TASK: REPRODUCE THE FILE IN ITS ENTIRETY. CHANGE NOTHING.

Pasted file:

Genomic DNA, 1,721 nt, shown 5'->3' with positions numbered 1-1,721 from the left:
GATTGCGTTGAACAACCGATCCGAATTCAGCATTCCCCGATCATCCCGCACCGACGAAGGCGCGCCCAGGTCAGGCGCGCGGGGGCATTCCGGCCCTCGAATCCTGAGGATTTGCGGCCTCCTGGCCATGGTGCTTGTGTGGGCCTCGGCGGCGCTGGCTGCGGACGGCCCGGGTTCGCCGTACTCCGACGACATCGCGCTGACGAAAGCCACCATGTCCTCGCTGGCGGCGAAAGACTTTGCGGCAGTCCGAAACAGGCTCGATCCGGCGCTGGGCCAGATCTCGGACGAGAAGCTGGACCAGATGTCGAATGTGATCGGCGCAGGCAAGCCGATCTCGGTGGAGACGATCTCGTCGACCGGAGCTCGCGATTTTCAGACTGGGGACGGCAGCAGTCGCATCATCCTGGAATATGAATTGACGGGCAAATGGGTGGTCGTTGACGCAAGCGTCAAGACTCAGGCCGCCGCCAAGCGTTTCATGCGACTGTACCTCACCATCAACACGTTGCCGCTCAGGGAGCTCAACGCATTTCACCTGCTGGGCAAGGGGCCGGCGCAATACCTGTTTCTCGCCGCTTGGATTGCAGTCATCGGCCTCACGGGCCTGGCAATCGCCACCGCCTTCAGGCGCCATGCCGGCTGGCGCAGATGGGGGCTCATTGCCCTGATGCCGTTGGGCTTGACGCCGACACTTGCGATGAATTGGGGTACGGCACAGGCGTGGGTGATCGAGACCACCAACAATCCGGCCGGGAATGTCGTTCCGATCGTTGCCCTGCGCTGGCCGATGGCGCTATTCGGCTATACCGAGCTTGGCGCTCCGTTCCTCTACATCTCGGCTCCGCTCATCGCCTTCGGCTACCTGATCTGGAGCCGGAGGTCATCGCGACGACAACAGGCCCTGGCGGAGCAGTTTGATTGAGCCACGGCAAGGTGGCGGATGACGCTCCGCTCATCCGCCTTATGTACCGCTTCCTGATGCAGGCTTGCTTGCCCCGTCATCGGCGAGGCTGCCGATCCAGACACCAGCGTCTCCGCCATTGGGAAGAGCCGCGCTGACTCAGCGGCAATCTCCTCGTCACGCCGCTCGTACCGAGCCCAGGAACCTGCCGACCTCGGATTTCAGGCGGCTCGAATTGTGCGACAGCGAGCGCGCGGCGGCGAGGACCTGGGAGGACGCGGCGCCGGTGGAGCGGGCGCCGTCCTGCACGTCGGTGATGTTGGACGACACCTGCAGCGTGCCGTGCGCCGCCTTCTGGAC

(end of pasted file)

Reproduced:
Genomic DNA, 1,721 nt, shown 5'->3' with positions numbered 1-1,721 from the left:
GATTGCGTTGAACAACCGATCCGAATTCAGCATTCCCCGATCATCCCGCACCGACGAAGGCGCGCCCAGGTCAGGCGCGCGGGGGCATTCCGGCCCTCGAATCCTGAGGATTTGCGGCCTCCTGGCCATGGTGCTTGTGTGGGCCTCGGCGGCGCTGGCTGCGGACGGCCCGGGTTCGCCGTACTCCGACGACATCGCGCTGACGAAAGCCACCATGTCCTCGCTGGCGGCGAAAGACTTTGCGGCAGTCCGAAACAGGCTCGATCCGGCGCTGGGCCAGATCTCGGACGAGAAGCTGGACCAGATGTCGAATGTGATCGGCGCAGGCAAGCCGATCTCGGTGGAGACGATCTCGTCGACCGGAGCTCGCGATTTTCAGACTGGGGACGGCAGCAGTCGCATCATCCTGGAATATGAATTGACGGGCAAATGGGTGGTCGTTGACGCAAGCGTCAAGACTCAGGCCGCCGCCAAGCGTTTCATGCGACTGTACCTCACCATCAACACGTTGCCGCTCAGGGAGCTCAACGCATTTCACCTGCTGGGCAAGGGGCCGGCGCAATACCTGTTTCTCGCCGCTTGGATTGCAGTCATCGGCCTCACGGGCCTGGCAATCGCCACCGCCTTCAGGCGCCATGCCGGCTGGCGCAGATGGGGGCTCATTGCCCTGATGCCGTTGGGCTTGACGCCGACACTTGCGATGAATTGGGGTACGGCACAGGCGTGGGTGATCGAGACCACCAACAATCCGGCCGGGAATGTCGTTCCGATCGTTGCCCTGCGCTGGCCGATGGCGCTATTCGGCTATACCGAGCTTGGCGCTCCGTTCCTCTACATCTCGGCTCCGCTCATCGCCTTCGGCTACCTGATCTGGAGCCGGAGGTCATCGCGACGACAACAGGCCCTGGCGGAGCAGTTTGATTGAGCCACGGCAAGGTGGCGGATGACGCTCCGCTCATCCGCCTTATGTACCGCTTCCTGATGCAGGCTTGCTTGCCCCGTCATCGGCGAGGCTGCCGATCCAGACACCAGCGTCTCCGCCATTGGGAAGAGCCGCGCTGACTCAGCGGCAATCTCCTCGTCACGCCGCTCGTACCGAGCCCAGGAACCTGCCGACCTCGGATTTCAGGCGGCTCGAATTGTGCGACAGCGAGCGCGCGGCGGCGAGGACCTGGGAGGACGCGGCGCCGGTGGAGCGGGCGCCGTCCTGCACGTCGGTGATGTTGGACGACACCTGCAGCGTGCCGTGCGCCGCCTTCTGGAC